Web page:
Why BJP still needs NCP’s support in Maharashtra

  • HT Correspondent, Hindustan Times, Mumbai
  • Updated: Dec 04, 2014 19:03 IST

Though the BJP is getting Shiv Sena’s support in the government to attain complete majority in the Assembly, it may still need the Nationalist Congress Party for smooth business in the Upper House of state legislature, where the saffron alliance doesn’t have majority.

In the 78-member Legislative Council, the NCP is the largest party with 27 members, followed by Congress (21), BJP (9) and Shiv Sena (6), independents (7) and smaller parties (3). Four seats are vacant. The BJP-Sena combine would have a combined strength of 15, and would need 22 more for majority in the house to pass crucial legislations.

With its natural claim to the post of the leader of Opposition, the NCP is expected to emerge as the major Opposition party in the council. After BJP turned down NCP’s support in the Assembly, the Sharad Pawar-led party is left with no alternative but to function as an Opposition party in the Council.

However, its leaders are pointing out the BJP will have to seek cooperation from the NCP for passage of bills and smooth functioning in the Upper house of the legislature. The two Opposition parties — NCP and Congress — together have a strength of 48 and can stall passage of major bills in the Council to create hurdles for the BJP government.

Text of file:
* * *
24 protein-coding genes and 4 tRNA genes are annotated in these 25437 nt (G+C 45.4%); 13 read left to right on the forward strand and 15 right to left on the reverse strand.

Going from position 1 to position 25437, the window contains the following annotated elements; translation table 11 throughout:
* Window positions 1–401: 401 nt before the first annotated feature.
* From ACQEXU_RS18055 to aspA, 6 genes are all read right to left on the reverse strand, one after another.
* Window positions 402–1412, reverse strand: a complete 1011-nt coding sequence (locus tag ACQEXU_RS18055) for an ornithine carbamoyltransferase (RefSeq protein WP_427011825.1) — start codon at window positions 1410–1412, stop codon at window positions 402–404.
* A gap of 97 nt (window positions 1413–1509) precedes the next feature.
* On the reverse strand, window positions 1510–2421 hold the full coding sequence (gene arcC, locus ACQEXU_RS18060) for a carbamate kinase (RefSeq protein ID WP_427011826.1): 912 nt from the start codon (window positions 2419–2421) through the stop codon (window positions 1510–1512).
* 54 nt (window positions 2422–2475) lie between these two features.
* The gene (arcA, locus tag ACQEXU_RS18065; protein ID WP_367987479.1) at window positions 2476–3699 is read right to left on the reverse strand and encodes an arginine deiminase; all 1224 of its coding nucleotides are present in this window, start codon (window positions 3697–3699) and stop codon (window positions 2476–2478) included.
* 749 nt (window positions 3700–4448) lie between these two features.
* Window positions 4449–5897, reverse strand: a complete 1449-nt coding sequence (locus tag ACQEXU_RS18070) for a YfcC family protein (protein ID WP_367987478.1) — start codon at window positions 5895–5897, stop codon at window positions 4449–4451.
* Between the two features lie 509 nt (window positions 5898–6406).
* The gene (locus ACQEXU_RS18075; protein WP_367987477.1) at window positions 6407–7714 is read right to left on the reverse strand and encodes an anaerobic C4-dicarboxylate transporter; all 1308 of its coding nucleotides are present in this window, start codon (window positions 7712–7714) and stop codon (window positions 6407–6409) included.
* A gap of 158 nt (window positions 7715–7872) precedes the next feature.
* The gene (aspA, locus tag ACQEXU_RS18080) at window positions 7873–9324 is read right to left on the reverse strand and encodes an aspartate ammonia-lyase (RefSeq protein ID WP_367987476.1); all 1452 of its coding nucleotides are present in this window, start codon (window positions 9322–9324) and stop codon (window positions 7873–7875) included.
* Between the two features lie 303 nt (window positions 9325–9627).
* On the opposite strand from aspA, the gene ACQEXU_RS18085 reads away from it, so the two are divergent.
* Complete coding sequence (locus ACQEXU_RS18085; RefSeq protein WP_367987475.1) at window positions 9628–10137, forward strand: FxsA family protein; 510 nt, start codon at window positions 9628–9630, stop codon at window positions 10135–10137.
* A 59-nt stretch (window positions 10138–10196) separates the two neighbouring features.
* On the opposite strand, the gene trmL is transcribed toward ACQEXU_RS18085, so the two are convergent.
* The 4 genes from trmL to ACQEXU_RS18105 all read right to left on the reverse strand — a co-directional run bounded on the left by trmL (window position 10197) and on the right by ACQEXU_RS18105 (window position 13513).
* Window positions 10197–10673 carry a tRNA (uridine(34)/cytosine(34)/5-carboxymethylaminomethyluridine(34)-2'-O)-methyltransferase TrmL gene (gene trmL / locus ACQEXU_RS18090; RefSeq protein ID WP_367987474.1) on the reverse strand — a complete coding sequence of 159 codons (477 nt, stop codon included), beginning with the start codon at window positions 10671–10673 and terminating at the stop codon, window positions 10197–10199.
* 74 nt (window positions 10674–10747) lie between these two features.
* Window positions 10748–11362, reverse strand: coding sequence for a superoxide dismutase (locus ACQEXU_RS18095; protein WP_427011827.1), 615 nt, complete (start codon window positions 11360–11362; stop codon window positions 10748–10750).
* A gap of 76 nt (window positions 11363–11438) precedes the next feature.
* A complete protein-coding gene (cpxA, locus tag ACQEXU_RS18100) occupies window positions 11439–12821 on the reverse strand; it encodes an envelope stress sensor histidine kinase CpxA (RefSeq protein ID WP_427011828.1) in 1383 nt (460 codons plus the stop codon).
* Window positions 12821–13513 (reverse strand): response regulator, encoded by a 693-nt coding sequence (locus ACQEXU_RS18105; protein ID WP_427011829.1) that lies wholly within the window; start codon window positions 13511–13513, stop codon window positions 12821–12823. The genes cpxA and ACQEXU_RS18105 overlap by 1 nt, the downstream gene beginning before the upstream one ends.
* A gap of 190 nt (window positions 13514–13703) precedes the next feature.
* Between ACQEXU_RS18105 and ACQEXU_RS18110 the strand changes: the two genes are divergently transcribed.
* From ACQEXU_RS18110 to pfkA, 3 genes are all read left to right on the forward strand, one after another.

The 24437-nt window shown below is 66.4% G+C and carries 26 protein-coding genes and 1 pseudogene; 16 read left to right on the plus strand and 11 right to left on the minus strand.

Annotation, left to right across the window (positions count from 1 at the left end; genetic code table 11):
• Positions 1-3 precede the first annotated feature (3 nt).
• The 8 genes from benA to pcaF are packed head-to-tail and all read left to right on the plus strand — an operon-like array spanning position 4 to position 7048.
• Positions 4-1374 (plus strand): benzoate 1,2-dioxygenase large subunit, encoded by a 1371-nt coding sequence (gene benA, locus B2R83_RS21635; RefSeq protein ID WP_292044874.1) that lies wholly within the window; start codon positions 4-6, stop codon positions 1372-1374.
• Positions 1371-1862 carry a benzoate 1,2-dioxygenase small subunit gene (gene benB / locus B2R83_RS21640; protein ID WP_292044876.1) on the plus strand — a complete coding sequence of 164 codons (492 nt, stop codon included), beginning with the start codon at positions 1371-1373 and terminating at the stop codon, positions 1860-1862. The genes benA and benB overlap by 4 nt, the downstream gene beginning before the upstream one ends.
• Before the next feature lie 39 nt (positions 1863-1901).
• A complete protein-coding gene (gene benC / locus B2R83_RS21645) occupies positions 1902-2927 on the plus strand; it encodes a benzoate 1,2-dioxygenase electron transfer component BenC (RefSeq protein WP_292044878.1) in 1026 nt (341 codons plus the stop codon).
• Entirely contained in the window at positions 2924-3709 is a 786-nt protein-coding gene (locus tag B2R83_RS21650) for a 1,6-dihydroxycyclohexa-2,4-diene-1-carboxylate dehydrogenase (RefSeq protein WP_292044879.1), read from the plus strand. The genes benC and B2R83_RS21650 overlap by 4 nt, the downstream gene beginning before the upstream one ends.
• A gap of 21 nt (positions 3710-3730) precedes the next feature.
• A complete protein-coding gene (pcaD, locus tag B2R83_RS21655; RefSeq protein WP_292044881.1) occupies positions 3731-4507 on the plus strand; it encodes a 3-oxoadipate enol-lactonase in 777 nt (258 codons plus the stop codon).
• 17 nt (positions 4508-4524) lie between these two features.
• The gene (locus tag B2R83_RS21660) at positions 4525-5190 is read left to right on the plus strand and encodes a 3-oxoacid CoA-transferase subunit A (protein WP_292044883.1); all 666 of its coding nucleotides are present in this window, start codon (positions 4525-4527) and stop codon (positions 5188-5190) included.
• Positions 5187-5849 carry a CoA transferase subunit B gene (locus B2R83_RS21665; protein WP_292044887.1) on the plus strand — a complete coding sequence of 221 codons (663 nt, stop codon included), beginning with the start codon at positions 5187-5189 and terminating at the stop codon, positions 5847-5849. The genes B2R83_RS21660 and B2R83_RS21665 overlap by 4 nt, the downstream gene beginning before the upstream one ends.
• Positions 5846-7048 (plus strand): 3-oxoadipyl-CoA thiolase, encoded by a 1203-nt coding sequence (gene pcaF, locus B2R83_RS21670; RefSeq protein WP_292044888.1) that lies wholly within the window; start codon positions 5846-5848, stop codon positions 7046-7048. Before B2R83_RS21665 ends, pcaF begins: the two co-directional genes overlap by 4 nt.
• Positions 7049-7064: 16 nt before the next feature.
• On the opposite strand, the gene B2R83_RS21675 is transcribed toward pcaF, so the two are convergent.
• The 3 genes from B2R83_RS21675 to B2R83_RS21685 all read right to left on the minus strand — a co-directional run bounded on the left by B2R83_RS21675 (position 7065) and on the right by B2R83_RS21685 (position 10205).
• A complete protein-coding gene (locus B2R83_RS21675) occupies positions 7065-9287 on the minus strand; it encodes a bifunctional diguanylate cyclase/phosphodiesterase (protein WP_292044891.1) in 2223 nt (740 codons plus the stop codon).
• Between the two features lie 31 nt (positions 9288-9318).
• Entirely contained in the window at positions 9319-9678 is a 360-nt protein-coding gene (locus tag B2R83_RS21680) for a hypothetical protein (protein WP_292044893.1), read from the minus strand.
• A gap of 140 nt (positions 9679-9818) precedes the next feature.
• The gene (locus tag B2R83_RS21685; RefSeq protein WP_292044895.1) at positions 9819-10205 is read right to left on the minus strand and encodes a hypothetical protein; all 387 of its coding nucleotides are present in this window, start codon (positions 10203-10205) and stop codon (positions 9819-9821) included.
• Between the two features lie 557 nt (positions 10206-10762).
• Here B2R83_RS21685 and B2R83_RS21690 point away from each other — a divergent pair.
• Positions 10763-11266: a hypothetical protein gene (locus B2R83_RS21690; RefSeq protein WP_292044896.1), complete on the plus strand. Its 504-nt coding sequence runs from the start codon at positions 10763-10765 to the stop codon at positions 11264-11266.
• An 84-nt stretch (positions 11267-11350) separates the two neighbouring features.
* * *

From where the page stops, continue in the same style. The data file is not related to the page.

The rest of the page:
To convert any bill into a law, it needs to be passed in both the houses of the state legislature. Though it would be easy for the government to pass the bills in the Assembly due to its majority, the NCP-Congress can embarrass it in the Council. Not surprisingly, the government will have to take the NCP into confidence on all counts.

Technically, no party in the Opposition enjoys undisputed powers to corner the ruling parties, but it could delay the procedure and upset their calculations.

“It is true that the NCP or any Opposition party can stall the bill in the Council, but it cannot stop the government from passing it. If rejected in the Council, the government can re-introduce it in the Assembly after the lapse of one month and get it passed for the second time. Thus passed twice by the Assembly, any bill is deemed to have been passed by the council after a period of another one month,” an official from the legislative secretariat said.

He added the government always has the right of issuance for the ordinance in case of delay due to Opposition in the council. The council has powers to only recommend amendements to the money bills, but it is not binding on the government to accept them. This means the Opposition party does not enjoy the absolute power in the council.

“However, a delay and time lapse may cause major embarrassment to the government. No ruling party would like to face such a situation and always insist on the passage of the bills by taking the Opposition into confidence,” said a leader from the NCP.

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